BUFFALO, N.Y. (WIVB) – Mike Taheri’s days are frequently booked with clients seeking a defense in courtrooms across Western New York.
But because of the coronavirus pandemic, his law office has been sidelined for the time being.
And that got him thinking.
“How can we bring some light to this terribly devastating virus,” he wondered.
Taheri, who specializes in DWI defense, has found another calling during these dark days.
“I felt the time is right for our firm to at least, when Governor Cuomo says come on back and open the door to your firm, we’re going to offer a 20 percent COVID-19 discount to any client that comes in,” Taheri said.
And before anyone jumps to conclusions that this is a lawyer just looking to drum up some business, Taheri says hold on.
“That’s a spiritual decision we made,” Taheri explained, who’s an active volunteer at St. Luke’s Mission of Mercy in Buffalo. For past 12 years he has been an Associate Missionary and director of the educational programs on the St. Luke’s campus. In addition, he conducts a summer book club at his parish in Newfane.
“More importantly, that allows that client to either take that savings and use it for family needs, but also allows that client to pay it forward, and say with that 20 percent I can do something for somebody else.”
Taheri also sees this as an opportunity to not only honor healthcare workers on the frontlines of the crisis, but to go beyond.
“You see what the healthcare people are doing. They’re making the ultimate sacrifice not only for themselves and their family, but for these patients,” he says. “It is a devastating virus that’s taking a lot of lives.”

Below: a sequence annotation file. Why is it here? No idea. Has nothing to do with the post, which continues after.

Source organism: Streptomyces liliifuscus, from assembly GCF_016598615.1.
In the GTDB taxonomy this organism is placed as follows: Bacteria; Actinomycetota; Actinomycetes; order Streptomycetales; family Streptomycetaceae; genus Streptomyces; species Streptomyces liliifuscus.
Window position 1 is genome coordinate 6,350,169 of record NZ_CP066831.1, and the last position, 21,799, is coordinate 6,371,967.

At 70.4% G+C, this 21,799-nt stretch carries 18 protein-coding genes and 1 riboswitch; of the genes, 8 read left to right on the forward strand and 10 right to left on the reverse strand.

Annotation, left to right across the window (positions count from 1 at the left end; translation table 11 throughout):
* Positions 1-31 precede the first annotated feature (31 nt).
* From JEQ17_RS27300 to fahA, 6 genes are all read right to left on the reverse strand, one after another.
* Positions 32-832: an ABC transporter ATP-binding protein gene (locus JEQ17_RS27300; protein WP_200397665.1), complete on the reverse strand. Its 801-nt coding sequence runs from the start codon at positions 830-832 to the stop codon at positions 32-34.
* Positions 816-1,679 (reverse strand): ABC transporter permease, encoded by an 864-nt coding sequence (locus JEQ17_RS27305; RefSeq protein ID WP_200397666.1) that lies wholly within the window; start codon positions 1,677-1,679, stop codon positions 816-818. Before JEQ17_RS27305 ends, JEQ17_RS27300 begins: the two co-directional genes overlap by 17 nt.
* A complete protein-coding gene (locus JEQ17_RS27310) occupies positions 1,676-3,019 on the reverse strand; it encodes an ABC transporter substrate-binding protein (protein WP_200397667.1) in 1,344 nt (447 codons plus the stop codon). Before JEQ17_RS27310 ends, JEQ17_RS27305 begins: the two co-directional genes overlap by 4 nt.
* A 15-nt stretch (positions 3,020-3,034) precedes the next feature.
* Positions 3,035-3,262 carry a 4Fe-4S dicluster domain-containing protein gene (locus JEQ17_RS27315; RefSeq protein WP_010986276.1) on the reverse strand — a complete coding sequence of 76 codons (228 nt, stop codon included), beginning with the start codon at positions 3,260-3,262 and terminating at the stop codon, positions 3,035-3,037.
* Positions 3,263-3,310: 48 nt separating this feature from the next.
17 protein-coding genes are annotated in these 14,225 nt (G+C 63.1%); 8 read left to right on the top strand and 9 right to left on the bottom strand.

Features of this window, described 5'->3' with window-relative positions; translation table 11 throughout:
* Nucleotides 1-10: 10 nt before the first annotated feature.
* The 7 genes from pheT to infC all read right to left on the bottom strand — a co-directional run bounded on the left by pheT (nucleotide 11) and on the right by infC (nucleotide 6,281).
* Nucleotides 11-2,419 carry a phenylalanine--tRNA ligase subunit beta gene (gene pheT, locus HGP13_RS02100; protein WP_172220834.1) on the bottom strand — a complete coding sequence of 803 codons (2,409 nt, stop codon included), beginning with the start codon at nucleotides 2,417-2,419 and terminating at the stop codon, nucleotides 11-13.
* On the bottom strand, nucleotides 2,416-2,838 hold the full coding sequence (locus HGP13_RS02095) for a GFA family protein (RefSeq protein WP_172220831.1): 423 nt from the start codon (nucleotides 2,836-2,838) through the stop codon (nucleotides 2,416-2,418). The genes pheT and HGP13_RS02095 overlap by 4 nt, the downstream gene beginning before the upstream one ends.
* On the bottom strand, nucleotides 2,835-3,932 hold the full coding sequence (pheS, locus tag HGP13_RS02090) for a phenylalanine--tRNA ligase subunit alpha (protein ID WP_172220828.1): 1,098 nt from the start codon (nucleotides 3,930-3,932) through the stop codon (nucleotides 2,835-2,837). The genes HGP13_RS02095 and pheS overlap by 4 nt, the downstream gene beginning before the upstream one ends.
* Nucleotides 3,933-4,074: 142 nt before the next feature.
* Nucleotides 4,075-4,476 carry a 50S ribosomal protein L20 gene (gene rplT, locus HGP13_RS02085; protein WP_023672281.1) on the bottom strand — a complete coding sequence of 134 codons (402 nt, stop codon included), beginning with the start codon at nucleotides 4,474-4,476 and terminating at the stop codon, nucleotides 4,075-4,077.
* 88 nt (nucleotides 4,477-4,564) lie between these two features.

He says the idea to give back during these difficult times is more than a show of generosity. His deep-rooted religious beliefs, Taheri explained, helped guide him to this decision.
“After prayer, I asked God what can we do to make some sacrifice to help those in need,” Taheri added. “So, this is really the type of first step forward, and maybe it gets better over time. But we need to think about the sacrificial gift.”
Taheri says the COVID discount idea has also struck a chord with other professional associates, from mental health counselors to private investigators.
“It wasn’t a question of well, let me think about it,” Taheri said. “I think the people that are on the sidelines, whose businesses are non-essential, we want to help because the community is going to need some economic support. “
Taheri says it’s no coincidence that the idea to do something began to percolate with Easter just days away.
“In Christ’s suffering there is great joy. In darkness there’s light,” Taheri said. “And if we all do this. And we all cooperate and make the sacrifice, it’s going to make this community that much stronger.”